Can I Sue in Small Claims Court for Unpaid Rent?

You may be able to recover unpaid rent in small claims court.
You may be able to recover unpaid rent in small claims court. (Image: Jupiterimages/ Images)

The small claims court handles cases that involve small monetary amounts that make it not worthwhile to use the regular court. You may be able use the small claims court to sue your tenant and recover unpaid rent. However, before taking legal action, you should first explore other avenues of getting the unpaid rent amount.


If your tenant fails to pay rent, you can retain some or all of his security deposit and add any unpaid late fees, utility charges and other charges as outlined in the lease agreement. If the deposit amount is insufficient to cover the unpaid rent, you may be able to sue the tenant for the remaining amount of unpaid rent in small claims court. Before filing a claim with the small claims court, you may have to first demand the tenant to pay the balance in writing. If he doesn't respond, you can take legal action.

Month-to-Month Lease

The type of lease that you have with the tenant affects your case. If the lease is month-to-month, you can sue for the balance of the rent if the tenant provides insufficient notice before moving out. For example, if the notice period is 30 days and the tenant provides notice on the 20th of the month, the tenancy ends only on the 20th of the next month. If the tenant stays in the property after the tenancy ends, you can deduct holdover rent for each extra day.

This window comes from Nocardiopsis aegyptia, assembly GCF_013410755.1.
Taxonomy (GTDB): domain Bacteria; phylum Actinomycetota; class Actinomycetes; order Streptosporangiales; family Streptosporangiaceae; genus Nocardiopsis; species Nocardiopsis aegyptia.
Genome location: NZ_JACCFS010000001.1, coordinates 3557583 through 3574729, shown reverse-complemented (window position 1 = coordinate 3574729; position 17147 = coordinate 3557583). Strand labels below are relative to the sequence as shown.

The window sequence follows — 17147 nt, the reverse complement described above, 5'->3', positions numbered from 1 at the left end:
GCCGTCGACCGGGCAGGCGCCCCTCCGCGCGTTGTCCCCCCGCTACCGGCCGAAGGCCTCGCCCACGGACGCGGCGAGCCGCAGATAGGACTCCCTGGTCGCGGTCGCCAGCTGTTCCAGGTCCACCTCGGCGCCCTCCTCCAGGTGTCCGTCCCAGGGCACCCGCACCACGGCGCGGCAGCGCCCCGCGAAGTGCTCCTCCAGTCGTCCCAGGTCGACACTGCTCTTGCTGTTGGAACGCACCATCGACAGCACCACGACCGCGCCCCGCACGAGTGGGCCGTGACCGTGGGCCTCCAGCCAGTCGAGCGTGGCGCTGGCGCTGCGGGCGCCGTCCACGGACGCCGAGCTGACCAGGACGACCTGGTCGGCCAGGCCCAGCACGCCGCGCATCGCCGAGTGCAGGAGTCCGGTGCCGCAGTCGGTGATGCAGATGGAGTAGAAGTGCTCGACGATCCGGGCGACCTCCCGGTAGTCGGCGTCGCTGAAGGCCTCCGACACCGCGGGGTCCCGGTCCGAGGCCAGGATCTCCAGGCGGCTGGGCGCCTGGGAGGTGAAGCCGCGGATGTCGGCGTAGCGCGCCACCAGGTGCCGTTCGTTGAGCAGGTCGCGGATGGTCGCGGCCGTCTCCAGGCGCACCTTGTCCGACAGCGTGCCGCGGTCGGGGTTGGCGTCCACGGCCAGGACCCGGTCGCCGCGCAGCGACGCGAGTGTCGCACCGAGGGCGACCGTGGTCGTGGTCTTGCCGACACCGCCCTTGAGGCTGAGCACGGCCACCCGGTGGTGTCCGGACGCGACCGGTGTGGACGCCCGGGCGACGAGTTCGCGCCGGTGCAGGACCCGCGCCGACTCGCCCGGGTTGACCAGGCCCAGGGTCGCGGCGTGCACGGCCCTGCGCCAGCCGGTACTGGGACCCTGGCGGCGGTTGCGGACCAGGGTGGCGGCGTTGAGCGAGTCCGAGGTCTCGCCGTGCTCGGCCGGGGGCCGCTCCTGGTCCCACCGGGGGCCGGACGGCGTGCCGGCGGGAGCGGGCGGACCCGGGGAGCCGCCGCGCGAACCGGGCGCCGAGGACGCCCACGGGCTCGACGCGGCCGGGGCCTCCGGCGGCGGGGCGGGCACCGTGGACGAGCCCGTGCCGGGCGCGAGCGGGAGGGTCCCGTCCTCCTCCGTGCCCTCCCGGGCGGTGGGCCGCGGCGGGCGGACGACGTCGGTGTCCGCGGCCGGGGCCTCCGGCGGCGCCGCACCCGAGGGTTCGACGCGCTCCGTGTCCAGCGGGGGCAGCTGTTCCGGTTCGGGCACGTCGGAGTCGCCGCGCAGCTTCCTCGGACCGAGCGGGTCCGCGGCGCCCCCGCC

Fixed-Term Lease

If a tenant moves out before a fixed-term lease ends, you may be able to sue him for breaking the lease. This means that you may be able to get the remaining rent amount for the rest of the lease term, minus any portion of the amount that you can reasonably recover by renting the property to a new tenant. You may also sue for advertising expenses you spend for finding a new tenant and charges for repairs and cleaning.

Other Considerations

Every state has a limit for the amount you can claim in the small claims court. If the balance of the unpaid rent exceeds this amount, you may benefit from reducing the amount to avoid having to pay the expense of going to a formal court. Before filing your claim, you need to find the tenant's new address to send legal papers. If you don't know this address, you may find it by filing a skip-trace form at the post office.

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